Every so often a short phrase delivered at a conference sticks with you. In 2001 I heard Lord Puttnam, at the time a Labour Peer and the first Chancellor of the University of Sunderland, offer the following observation: ‘there are now more people working in Indian restaurants in the United Kingdom than in the coal, shipbuilding and steel industries combined’. He went on, as a supporter of the then government, to put a positive spin on this fact by pointing out that more people were employed at his University than were employed at the Sunderland shipyards at their height.
My early career had been spent in the coal industry. I worked there from 1968 to 1986 and during the 1984/5 strike was charged with establishing NCB (Enterprise), the Coal Board’s job creation company. At the time I was convinced that colliery closures were inevitable and that the challenge was to ensure that the process was handled effectively and humanely. Crude global economics meant that there was no point in sending men underground to deliver output that would be produced far cheaper elsewhere.
I agreed with Lord Puttnam that in the future employment in the UK would best be concentrated in the knowledge–intensive industries (for example IT) or personal services (for example care of the elderly). Standard manufacturing and routine administration would always be done where it is cheapest. There was and is, however, the prospect of long-term survival for operations that deliver a high value product based on ongoing intensive application of skills and on good workforce management.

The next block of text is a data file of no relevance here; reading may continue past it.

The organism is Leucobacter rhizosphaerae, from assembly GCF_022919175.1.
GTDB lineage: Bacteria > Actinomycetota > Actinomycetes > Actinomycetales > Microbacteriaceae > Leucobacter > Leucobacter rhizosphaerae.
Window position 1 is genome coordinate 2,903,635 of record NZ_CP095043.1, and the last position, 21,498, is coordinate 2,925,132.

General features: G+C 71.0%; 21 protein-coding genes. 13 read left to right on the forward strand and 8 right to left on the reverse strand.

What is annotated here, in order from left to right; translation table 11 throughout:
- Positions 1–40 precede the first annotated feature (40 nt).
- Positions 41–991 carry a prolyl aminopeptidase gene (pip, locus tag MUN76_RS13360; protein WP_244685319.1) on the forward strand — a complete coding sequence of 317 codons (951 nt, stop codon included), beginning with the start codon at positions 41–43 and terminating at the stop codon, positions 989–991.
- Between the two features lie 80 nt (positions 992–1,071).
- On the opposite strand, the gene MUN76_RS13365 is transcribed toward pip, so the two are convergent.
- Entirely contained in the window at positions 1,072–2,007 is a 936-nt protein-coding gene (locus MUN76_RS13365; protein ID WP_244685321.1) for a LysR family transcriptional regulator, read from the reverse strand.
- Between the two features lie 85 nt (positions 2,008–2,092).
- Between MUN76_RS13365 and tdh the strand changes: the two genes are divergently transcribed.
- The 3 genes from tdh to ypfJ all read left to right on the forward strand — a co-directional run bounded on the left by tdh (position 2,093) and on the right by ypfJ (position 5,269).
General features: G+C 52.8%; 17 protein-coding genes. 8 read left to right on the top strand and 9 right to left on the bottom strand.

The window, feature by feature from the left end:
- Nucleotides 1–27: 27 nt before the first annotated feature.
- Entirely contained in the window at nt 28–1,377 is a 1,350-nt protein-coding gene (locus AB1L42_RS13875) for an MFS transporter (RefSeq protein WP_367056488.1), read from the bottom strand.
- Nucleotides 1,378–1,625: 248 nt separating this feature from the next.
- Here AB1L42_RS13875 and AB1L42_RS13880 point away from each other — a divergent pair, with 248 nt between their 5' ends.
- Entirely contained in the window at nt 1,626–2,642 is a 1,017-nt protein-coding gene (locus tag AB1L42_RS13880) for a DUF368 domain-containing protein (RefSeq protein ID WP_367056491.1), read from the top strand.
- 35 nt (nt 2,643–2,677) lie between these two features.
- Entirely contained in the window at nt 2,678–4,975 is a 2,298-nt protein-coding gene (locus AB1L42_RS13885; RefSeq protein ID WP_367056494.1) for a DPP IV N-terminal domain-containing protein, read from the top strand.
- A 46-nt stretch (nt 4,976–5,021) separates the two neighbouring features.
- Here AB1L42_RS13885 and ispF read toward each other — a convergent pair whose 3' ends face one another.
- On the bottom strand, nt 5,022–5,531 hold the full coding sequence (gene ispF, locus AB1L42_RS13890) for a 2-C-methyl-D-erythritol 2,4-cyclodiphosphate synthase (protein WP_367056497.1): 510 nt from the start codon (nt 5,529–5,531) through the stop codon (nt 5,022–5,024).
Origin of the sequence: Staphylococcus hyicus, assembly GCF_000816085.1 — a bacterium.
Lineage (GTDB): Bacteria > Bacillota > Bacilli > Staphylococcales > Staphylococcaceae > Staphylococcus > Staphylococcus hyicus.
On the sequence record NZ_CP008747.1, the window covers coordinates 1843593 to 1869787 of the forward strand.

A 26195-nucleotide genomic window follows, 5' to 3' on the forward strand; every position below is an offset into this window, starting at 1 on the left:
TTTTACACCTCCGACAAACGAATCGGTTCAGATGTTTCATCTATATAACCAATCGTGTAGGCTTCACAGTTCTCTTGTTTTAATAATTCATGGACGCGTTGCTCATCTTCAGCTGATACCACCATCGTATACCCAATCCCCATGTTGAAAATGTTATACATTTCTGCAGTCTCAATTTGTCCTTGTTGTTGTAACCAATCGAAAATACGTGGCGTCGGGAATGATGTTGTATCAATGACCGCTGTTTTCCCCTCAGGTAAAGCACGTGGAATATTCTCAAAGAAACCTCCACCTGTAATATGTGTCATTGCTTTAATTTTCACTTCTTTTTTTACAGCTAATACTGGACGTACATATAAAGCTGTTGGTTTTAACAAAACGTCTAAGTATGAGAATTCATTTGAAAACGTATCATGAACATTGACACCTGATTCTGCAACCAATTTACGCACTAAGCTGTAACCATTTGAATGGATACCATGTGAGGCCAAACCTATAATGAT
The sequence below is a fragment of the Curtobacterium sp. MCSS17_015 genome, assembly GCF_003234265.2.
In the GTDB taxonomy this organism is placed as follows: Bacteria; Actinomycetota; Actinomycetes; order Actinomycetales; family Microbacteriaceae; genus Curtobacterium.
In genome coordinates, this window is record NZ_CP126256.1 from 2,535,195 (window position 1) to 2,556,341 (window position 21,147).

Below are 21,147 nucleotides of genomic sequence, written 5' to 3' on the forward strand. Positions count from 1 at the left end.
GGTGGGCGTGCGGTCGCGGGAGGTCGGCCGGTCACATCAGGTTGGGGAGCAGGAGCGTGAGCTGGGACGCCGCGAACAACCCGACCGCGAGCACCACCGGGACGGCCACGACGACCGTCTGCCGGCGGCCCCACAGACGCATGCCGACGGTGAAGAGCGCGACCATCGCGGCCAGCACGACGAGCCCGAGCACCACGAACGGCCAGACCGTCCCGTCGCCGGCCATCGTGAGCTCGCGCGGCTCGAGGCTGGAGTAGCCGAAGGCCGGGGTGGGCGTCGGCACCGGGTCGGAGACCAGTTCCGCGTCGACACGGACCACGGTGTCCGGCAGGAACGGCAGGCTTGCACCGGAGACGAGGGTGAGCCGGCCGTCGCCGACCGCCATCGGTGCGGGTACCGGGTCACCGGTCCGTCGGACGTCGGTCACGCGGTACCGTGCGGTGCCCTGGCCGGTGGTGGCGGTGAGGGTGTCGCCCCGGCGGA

Tata has said that it will close its UK steel business if it cannot find a viable buyer by 28 May. This week there have been indications of two potential buyers; both would require considerable Government investment. It is reported that the moreattractive, a potential management-led buyout, could require workers to invest £10000 each. This feature of the bid is unlikely to float: it is inviting people to put all their life savings, or mortgage their home, in a high-risk venture. The Government has rightly been castigated for its over-zealous pursuit of China and the lack of urgency and political acumen displayed by the Business Secretary, Sajid Javid. Belatedly it has indicated a willingness to take an equity stake in a restructured business. However the likelihood is that only a small number of jobs will be saved in the long term.
So what does this tell us about the handling of Port Talbot crisis? If the decline of heavy manufacturing is inevitable there is little that a Government in power can do when faced with such an immediate problem.
The failure is a failure to develop a strategy based on sustained investment in skills and to formulate an active industrial policy concentrating on sectors that stand some chance of long-term survival in a competitive international market. There was thus a huge opportunity for the opposition but a confused and divided Labour Party has offered nothing new or convincing.
The whole story underlines the desperate need for a new thinking in left of centre politics.